This tentative and cautious approach to Christian doctrine is a welcome return to the Eastern patristic tradition and a healthy sign of vitality in the Western Catholic tradition. Truth cannot be captured in formulae. Words can only point to truth, warn against error, kindle a light in the mind and open it to the truth.

Among the most important gains recorded in the sixteen documents of Vatican II, I will put this flexible dynamism in doctrine first.

2.      The Church as People

Second I would put the new vision of the Church rather as the whole community of the baptized, engaged in the flow of time-space historical existence, than as a divine institution, storing, guarding and dispensing at will both grace and truth. The recognition of the Church as the People of God and of the Apostolate of the Laity as God-given, rather than mandated by the hierarchy, are two aspects of this vision which have revolutionary consequences. ‘The Christian laity derive their right and obligation to the apostolate from their union with Christ their head. The Lord deputes them to the apostolate by the fact of their baptism’ (de Apostolatu Laicorum, ch. I).

3.    The Dignity of Man

Third among the gains in the Council documents I would put a fresh understanding of the world and of man as such, as invested with dignity and meaning by God, quite apart from his relation to the Church. Though multas opiniones are recognized as being held on the answer to the question Quid est autem homo?, the basic fact of his being created in the image of God is accepted as the source of his dignity and liberty (Gaudium et spes, Pars I, cap. I). It is his life in relation to other men that now becomes the object of the Church's prayer and toil, not merely his individual soul. And this not in the best interests of the Church as an institution, but out of ‘its solidarity with, as well as its respect and love for, the entire human family with which it is bound up’ (ibid. Preface). This view of man has revolutionary consequences for the mission of the Church, for religious liberty, for relations with other religions, for the Church’s approach to international politics and to economic development, and for her own self-understanding.

4.    Centrality of the Bible

Fourth among achievements would be the restoration of the Bible to a central position in theology and preaching as well as in the life of the Church in general. Quite apart from any settlement of the issue of the relation between Tradition and Scripture, the total documentary achievement of the Council bears witness and gives incentive to a growing familiarity with the Bible in the Roman Catholic Church. The use of Biblical studies in a historical-critical context and in a spiritually and ecclesiastically mature milieu alone can bring about a significant break-through in the stalemate that characterizes Biblical scholarship on the European continent today. Some discerning Christians have already begun to feel that the major role in the interpretation and illumination of the Scriptures is passing from Protestant to Catholic hands.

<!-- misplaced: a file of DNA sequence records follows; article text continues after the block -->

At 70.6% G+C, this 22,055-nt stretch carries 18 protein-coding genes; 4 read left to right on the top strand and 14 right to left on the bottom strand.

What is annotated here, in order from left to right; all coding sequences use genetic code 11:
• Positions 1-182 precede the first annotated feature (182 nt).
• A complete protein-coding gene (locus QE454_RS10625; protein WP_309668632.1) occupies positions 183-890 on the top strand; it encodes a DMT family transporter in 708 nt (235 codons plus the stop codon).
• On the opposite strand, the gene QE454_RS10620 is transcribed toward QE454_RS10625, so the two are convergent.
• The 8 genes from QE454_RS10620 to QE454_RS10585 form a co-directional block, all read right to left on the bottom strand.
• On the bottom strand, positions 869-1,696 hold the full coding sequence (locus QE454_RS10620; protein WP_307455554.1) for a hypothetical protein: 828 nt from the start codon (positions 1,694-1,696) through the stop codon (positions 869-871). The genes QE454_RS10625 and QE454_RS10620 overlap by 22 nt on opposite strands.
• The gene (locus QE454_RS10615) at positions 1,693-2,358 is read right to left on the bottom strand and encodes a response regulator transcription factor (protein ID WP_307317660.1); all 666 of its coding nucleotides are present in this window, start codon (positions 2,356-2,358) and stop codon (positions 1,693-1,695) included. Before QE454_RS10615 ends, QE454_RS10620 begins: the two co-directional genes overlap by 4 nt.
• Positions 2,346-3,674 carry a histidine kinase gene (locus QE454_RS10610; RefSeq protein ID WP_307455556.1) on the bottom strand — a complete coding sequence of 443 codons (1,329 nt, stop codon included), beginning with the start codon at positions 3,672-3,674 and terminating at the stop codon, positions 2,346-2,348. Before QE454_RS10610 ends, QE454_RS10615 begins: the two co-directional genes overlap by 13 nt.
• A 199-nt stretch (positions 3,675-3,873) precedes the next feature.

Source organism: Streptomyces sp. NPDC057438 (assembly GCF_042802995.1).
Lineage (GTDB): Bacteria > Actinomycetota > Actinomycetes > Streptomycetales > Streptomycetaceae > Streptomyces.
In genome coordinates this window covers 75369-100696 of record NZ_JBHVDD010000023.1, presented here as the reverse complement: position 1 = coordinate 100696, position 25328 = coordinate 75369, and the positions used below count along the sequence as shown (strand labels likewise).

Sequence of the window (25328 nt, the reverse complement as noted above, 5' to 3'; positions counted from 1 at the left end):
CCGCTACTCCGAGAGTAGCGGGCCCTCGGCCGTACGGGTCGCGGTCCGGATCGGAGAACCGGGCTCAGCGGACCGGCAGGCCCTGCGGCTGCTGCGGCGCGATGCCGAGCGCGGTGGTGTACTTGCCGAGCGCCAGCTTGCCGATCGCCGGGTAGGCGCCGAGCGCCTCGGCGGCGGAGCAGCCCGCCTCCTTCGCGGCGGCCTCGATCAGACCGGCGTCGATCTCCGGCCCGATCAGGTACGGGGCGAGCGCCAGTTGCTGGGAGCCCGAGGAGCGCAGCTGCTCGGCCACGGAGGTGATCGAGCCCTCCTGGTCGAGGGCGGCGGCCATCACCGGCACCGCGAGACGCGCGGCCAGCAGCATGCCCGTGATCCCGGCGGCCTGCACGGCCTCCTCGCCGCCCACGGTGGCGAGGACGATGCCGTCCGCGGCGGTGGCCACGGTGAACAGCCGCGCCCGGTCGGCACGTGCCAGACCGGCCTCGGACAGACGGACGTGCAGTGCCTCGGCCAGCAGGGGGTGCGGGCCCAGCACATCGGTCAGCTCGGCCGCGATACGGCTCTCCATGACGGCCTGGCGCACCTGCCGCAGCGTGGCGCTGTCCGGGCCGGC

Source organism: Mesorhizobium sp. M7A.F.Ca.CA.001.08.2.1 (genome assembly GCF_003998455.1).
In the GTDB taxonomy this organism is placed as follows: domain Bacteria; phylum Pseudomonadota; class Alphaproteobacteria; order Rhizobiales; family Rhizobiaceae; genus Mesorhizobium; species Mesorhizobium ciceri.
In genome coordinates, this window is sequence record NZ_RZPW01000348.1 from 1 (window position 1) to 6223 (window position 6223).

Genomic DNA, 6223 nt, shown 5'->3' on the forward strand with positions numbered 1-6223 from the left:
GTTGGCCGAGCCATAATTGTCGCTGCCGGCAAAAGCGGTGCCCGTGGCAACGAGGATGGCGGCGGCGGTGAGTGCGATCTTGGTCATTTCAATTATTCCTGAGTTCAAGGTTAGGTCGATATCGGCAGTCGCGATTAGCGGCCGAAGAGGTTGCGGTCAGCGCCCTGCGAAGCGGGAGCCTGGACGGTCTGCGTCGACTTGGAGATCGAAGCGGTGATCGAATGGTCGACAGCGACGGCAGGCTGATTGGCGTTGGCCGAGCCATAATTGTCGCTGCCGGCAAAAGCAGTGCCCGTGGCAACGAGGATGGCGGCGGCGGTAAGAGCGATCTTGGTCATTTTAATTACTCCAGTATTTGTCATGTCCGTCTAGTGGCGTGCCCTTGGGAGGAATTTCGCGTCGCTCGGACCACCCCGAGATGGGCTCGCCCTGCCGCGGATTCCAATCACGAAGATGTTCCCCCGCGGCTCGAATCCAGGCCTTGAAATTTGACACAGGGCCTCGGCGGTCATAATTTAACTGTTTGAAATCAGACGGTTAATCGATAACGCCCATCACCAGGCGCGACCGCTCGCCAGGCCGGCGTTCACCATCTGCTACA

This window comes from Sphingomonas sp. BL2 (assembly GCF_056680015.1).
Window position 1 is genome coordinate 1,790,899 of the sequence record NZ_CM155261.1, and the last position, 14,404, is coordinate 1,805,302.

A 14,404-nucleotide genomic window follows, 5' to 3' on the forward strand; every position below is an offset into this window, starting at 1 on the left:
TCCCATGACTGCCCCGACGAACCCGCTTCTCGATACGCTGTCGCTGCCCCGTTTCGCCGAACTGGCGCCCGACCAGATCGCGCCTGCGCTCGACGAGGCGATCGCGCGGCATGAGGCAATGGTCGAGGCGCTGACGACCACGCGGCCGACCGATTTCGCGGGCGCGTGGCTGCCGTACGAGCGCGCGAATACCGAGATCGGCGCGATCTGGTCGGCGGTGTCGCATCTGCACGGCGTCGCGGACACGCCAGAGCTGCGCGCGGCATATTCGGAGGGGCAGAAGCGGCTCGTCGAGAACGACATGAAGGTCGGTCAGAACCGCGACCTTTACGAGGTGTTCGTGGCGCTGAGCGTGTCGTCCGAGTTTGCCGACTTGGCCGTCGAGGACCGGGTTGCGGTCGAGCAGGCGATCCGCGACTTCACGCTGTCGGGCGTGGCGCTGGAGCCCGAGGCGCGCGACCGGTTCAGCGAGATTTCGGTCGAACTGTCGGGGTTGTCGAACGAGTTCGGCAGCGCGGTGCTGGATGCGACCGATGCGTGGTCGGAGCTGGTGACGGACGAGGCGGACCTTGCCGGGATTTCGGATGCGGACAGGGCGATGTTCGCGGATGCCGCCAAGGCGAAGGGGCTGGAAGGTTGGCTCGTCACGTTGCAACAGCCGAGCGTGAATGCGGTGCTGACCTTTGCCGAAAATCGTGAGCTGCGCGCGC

5.    Renewal of Worship

Fifth I would mention the liturgical constitution, which not only liberates the Catholic Church from the impoverishment of uniformity of language, but in fact paves the way-by disrupting patterns of worship which established for centuries, have carried the people without always engaging their minds-to­wards a total revision of the recent liturgical practices of the Western Catholic Church. Enrichment of worship cannot come merely from the introduction of the vernacular into the Roman rite nor from unsystematic experiment. But the introduction of the vernacular is a necessary first step to the discovery of its inadequacy or unsuitability for large segments of the Catholic population. The liturgical constitution’s major contribution, however, will, I suggest, lie neither in the theologically dubious innovation of the priest facing the people through­out the entire liturgy, nor in the vernacular transformation of an austere Latin liturgy, but rather in the stimulus it has given to fresh thinking on the centrality of the Eucharist in the life, mission and unity of the Church.